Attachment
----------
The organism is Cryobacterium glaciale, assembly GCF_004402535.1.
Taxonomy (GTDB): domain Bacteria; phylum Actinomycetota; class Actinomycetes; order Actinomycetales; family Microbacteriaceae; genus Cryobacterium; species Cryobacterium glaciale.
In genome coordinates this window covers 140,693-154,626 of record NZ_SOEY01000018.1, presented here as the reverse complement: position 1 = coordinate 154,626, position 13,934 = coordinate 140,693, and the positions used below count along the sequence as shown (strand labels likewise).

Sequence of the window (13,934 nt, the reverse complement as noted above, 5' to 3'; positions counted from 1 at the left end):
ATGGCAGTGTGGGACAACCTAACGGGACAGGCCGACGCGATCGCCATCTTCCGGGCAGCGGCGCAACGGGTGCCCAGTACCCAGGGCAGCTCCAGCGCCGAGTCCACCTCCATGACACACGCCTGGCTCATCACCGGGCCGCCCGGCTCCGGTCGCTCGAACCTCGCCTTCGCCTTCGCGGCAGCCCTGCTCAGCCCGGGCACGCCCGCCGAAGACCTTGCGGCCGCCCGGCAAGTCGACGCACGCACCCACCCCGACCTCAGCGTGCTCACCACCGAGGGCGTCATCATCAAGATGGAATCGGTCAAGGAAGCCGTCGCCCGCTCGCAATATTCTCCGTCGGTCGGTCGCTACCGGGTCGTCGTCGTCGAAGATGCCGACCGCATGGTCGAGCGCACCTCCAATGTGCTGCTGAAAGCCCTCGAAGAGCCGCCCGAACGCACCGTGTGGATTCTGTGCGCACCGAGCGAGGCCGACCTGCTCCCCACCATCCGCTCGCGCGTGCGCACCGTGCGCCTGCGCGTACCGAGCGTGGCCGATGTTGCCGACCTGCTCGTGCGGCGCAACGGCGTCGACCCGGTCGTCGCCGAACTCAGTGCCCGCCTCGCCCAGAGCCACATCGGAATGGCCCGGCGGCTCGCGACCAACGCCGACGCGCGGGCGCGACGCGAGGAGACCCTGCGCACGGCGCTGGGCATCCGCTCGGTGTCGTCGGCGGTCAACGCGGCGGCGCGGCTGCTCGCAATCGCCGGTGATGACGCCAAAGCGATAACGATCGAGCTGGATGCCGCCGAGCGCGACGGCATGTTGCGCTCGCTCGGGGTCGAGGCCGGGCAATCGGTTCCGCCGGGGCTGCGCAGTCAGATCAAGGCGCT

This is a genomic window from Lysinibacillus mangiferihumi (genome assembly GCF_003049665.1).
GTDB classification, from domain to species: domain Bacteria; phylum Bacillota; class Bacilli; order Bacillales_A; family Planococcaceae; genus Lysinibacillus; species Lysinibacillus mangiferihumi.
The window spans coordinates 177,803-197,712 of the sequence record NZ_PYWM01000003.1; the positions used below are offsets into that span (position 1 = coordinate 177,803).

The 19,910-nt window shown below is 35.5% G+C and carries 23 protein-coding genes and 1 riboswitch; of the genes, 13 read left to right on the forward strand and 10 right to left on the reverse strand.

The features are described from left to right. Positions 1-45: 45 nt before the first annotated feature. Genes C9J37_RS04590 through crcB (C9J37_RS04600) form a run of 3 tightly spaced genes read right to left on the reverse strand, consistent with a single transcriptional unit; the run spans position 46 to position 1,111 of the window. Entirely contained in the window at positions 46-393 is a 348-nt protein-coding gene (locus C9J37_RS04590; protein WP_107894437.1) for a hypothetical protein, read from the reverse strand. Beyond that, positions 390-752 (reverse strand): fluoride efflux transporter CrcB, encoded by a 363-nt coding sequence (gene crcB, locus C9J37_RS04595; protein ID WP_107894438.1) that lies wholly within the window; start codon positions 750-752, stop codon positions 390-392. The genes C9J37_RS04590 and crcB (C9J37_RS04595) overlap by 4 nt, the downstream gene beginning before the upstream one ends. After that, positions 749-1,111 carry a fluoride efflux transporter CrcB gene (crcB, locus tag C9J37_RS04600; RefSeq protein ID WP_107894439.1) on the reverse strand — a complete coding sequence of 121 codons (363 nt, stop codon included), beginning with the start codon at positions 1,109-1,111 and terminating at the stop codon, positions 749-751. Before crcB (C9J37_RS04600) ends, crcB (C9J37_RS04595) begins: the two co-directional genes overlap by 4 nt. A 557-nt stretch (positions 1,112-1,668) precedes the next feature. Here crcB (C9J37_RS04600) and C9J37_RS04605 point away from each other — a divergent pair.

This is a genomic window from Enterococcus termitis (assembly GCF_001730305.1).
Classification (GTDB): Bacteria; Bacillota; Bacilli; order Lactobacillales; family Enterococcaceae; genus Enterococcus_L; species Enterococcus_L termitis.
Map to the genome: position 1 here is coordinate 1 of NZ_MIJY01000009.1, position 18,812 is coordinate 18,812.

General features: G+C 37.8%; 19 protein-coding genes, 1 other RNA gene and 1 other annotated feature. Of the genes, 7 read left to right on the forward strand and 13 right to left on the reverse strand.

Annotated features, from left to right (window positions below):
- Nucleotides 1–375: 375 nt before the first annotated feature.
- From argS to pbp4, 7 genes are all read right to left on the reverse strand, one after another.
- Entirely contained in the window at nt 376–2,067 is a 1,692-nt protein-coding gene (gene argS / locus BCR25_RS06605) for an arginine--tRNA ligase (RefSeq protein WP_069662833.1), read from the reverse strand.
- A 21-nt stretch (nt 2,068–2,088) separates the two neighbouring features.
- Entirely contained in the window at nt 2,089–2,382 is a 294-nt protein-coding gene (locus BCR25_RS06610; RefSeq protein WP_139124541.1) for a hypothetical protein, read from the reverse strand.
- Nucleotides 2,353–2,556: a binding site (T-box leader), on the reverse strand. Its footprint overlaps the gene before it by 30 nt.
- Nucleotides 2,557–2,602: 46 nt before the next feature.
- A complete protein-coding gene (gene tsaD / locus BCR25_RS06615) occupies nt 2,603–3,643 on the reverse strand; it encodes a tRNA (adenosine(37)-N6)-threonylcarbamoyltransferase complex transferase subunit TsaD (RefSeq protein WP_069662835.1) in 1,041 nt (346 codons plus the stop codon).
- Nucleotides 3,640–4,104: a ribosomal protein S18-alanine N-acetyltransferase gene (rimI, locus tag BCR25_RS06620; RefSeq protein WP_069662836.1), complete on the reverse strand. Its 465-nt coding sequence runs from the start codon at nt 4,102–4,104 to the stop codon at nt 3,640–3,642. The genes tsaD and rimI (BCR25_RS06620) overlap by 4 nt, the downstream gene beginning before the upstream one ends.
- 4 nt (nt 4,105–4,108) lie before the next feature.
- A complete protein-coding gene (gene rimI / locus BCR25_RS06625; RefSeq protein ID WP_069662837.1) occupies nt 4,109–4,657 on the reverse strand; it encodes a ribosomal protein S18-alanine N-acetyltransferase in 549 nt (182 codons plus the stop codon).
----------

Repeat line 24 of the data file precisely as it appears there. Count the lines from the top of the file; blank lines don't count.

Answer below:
- Nucleotides 3,640–4,104: a ribosomal protein S18-alanine N-acetyltransferase gene (rimI, locus tag BCR25_RS06620; RefSeq protein WP_069662836.1), complete on the reverse strand. Its 465-nt coding sequence runs from the start codon at nt 4,102–4,104 to the stop codon at nt 3,640–3,642. The genes tsaD and rimI (BCR25_RS06620) overlap by 4 nt, the downstream gene beginning before the upstream one ends.